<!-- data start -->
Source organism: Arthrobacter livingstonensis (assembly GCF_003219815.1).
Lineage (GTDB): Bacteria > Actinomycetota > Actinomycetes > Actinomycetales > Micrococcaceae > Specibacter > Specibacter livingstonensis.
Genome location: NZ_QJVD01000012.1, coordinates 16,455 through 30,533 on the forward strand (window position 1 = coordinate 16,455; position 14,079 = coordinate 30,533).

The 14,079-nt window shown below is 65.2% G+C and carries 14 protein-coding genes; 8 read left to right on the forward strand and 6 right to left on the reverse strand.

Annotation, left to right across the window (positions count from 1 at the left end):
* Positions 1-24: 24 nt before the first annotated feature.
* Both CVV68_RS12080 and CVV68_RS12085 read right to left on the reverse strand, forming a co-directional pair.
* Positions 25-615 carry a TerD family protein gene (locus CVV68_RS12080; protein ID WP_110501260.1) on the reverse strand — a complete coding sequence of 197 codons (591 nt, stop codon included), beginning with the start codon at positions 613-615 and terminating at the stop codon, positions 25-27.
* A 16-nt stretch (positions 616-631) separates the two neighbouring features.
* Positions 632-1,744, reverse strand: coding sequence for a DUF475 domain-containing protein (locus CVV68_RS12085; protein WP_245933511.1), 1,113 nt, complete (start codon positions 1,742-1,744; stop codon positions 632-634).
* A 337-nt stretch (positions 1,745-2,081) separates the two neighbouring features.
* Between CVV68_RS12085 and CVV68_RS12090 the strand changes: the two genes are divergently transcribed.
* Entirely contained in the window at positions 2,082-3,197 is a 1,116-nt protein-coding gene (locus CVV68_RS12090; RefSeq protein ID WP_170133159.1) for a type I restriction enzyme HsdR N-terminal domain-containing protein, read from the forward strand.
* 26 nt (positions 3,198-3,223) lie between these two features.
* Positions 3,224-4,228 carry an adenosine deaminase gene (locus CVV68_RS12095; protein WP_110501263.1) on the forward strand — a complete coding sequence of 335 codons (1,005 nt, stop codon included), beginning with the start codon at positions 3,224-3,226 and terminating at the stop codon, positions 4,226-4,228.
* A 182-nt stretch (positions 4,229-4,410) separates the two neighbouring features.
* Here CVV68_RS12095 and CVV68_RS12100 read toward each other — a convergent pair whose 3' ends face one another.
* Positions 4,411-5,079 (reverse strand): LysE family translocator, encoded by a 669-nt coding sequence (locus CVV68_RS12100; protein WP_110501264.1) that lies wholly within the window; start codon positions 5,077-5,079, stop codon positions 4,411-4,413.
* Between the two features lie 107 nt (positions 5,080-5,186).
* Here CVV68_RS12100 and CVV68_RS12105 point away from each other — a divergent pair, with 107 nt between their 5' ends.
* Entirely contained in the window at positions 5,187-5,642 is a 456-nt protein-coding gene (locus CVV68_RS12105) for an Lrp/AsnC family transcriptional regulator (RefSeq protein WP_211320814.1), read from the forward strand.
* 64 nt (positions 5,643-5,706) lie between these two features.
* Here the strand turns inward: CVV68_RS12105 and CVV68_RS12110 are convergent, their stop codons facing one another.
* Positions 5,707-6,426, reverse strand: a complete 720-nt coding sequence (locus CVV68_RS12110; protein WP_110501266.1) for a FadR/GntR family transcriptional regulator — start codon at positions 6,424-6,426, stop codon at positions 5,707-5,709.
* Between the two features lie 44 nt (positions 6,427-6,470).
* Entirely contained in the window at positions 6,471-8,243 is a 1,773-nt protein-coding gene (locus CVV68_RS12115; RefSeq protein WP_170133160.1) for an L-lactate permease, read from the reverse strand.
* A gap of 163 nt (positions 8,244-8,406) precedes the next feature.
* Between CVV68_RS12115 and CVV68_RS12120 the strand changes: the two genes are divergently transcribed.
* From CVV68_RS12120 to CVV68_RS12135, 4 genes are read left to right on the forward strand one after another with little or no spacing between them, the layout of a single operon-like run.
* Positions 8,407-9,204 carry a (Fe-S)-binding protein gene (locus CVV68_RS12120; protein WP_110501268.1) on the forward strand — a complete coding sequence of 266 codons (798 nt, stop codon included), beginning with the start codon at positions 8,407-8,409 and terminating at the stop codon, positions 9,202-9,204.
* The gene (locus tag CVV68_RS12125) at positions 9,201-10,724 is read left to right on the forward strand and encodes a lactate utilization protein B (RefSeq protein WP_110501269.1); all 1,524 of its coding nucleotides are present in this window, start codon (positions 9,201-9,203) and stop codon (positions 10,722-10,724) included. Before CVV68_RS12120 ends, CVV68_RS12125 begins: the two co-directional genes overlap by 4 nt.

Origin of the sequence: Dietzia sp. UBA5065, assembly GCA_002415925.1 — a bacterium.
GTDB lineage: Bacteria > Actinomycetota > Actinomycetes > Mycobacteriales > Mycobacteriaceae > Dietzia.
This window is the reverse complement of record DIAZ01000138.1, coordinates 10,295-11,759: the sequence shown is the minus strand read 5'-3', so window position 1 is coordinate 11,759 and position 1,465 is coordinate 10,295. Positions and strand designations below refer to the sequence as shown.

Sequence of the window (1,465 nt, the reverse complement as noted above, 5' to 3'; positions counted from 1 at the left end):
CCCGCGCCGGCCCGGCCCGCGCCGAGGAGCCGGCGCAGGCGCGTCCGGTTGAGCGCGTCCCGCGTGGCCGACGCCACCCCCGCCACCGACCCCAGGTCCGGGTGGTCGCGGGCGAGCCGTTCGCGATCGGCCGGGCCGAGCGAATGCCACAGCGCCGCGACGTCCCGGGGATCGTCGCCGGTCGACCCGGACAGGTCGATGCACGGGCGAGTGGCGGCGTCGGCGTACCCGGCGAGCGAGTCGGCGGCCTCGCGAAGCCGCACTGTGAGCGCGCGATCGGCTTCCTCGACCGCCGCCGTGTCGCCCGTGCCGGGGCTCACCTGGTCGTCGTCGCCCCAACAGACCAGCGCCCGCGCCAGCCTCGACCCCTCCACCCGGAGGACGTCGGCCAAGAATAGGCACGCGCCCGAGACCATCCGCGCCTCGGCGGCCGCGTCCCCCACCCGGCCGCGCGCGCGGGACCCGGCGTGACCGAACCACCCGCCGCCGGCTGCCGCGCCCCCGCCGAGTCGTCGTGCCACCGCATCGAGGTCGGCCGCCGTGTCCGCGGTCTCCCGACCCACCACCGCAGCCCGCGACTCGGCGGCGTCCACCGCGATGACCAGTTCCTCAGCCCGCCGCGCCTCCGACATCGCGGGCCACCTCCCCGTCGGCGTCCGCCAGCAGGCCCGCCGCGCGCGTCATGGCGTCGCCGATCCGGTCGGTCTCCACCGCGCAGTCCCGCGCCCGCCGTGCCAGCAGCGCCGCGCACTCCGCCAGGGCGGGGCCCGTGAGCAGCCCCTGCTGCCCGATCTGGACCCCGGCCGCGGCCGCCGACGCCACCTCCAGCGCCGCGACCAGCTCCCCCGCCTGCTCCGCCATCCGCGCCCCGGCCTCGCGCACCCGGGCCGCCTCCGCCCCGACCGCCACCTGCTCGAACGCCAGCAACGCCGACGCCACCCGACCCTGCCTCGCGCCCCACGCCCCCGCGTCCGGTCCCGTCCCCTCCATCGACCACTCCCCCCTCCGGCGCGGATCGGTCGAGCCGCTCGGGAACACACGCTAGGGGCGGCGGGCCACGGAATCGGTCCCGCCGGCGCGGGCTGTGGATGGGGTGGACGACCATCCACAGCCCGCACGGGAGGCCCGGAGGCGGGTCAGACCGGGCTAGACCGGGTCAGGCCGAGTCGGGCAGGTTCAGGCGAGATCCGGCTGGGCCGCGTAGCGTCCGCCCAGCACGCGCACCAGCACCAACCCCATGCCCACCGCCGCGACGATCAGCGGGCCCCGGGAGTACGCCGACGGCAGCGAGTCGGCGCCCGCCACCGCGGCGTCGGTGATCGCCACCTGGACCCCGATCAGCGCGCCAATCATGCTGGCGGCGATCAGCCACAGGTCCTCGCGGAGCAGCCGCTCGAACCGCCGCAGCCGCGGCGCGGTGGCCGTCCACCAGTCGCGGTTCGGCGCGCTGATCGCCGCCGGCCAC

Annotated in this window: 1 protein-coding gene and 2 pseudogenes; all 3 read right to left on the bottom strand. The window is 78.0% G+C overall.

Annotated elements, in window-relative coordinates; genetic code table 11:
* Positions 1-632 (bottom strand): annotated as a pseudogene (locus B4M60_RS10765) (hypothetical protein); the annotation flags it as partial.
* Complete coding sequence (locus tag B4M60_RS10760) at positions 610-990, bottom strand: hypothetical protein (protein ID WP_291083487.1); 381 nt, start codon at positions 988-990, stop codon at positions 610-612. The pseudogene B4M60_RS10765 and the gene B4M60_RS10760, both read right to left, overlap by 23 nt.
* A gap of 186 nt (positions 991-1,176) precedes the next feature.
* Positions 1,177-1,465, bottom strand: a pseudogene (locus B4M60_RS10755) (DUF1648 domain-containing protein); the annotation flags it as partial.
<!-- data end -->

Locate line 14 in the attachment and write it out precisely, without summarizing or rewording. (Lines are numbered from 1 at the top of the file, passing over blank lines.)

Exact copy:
* 26 nt (positions 3,198-3,223) lie between these two features.